When our friends see our families, our children often present their best behavior. Our friends see this behavior and don’t understand that being around strangers brings our children’s stress levels down and they are able to function higher as a result. They also don’t understand that our children have often depended on strangers to safely meet their needs when the adults in their lives have been untrustworthy or that they’ve often learned to charm strangers as a defense mechanism.

As a result of friends seeing only charming behavior from our hurting children, the parents in our families are often dismissed as having gone crazy post adoption and the result is often painful isolation from healthy community.

4. The Support our Families Need

I’m going to limit this bullet to education, childcare, and therapy for brevity.

The first years our children were home it seemed their education was nearly impossible. Their schools weren’t trauma informed. The information we shared with schools was rarely considered. Our children suffered. Our family suffered.

Even when children who have experienced developmental trauma seem to function high, there are often gaps in their education, sensory needs, language, and social skills that need more attention than I had ever imagined. Our children had to spend so much of their effort surviving the way they knew how that they often missed opportunities to develop skills necessary to thrive in a healthy environment.

Our children need years to work on those skills in a setting that is low stress. Most of the children in care I’ve worked with over the years would have benefited greatly if they’d been provided with tutoring, speech therapy, occupational therapy, in a low stress environment- rather than in a traditional classroom- to develop skills they are lacking. The classroom is swarming with relationships that are often overwhelming for our children during the years they are building their general relational tolerance.

As I mentioned, school was an unhealthy place for our children during their first years at home. During that time, we only saw our children thrive in one setting: nature camp.They loved the wide open space. The nature was calming to them. Their sensory needs were met as they explored. The only problem we ever had was one of my children refusing to return to the building for lunch!

If I could develop a program to help families heal and build healthy attachments, it would begin with nature. There would be a wide open natural space to explore, clean portable restrooms, outdoor sinks, and picnic tables. Children would not need to go through any unnecessary transitions as transitions are often felt as threats/losses. The staff would be trauma informed and would work closely with families to be sure they were encouraging rather than hindering healthy attachments.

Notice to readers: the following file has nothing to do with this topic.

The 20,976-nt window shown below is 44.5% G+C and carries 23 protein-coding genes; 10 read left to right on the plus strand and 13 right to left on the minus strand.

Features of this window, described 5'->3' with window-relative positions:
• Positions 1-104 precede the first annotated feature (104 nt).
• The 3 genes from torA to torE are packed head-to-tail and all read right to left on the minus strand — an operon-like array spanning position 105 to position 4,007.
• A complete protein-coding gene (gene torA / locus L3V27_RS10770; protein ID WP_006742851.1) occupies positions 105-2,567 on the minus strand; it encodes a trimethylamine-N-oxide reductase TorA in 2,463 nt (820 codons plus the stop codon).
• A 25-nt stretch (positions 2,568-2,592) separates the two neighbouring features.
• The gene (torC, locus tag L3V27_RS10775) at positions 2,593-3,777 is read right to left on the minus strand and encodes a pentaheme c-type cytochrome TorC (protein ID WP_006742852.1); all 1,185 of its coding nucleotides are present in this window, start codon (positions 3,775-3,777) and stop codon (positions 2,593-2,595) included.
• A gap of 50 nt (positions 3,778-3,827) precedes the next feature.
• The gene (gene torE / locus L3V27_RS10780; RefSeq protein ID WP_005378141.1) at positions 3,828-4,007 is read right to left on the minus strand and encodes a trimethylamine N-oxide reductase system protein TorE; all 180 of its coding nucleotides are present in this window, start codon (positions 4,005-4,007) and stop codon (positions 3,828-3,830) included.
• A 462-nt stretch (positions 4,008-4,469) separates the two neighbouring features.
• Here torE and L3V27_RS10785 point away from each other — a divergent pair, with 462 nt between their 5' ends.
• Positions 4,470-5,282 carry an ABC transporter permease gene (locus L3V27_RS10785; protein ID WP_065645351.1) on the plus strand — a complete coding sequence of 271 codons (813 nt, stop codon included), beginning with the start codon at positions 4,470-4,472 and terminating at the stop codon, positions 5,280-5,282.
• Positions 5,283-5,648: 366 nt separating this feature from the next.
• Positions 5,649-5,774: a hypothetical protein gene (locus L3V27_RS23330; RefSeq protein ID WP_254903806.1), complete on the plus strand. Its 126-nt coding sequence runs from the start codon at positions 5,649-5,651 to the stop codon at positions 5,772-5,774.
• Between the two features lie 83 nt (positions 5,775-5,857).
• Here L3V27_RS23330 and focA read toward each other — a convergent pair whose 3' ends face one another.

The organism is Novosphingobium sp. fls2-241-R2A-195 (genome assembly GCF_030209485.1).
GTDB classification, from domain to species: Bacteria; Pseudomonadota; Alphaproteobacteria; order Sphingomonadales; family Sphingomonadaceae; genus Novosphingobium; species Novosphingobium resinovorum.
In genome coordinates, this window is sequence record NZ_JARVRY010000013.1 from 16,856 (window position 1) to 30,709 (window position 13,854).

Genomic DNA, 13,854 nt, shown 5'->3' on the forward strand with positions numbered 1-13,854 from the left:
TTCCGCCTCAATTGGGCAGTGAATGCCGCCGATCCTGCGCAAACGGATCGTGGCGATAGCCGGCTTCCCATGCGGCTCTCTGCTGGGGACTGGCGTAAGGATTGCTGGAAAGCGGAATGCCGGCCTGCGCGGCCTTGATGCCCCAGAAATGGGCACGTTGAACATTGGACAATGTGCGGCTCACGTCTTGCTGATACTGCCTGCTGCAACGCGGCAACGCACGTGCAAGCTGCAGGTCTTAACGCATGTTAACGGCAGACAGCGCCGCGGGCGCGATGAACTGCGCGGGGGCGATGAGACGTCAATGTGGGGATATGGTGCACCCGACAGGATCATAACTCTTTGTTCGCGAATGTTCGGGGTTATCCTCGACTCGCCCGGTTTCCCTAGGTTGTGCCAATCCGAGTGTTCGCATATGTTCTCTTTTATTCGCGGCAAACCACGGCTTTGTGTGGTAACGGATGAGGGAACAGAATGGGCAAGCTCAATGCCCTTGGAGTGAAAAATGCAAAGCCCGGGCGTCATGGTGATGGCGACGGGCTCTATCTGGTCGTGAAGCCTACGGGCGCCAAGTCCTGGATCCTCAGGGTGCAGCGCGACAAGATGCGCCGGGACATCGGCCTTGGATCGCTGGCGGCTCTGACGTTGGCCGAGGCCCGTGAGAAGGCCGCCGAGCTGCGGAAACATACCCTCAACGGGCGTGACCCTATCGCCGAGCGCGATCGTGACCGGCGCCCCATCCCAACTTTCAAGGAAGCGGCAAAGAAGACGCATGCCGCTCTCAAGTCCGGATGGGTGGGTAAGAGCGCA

Beyond what our children need, their parents need excellent, trauma-informed coaching. In my experience, during our earliest days, this was far more valuable than sending our children to therapy. We’ve had great experiences with a trauma-informed therapist, but excellent therapists who understand our children are challenging to find. Our experience is that any therapy that isn’t helping is hurting. Finding parent coaches can be far less stressful. Parents can choose coaches from all over the world and meet with them via Skype when their children are sleeping. Our family needed coaching to know how to help our children feel safe and how to lower their stress so we could eventually build trust and enjoy being in a trusting relationship.

5. There is Hope

Seven years ago, I imagined by this time our family would have at least one child living in a residential treatment center. While it’s possible that’s still in our future and we do not see residential treatment as a failure, we’re in a much brighter place than we ever imagined. One of our children wants to go to a small, private school so he can develop and nurture closer friendships. Another child spent a couple of unexpected months home from school this year and he jumped right into the homeschool community without reservation. He knew it was a safe community because I brought him there and because I was present.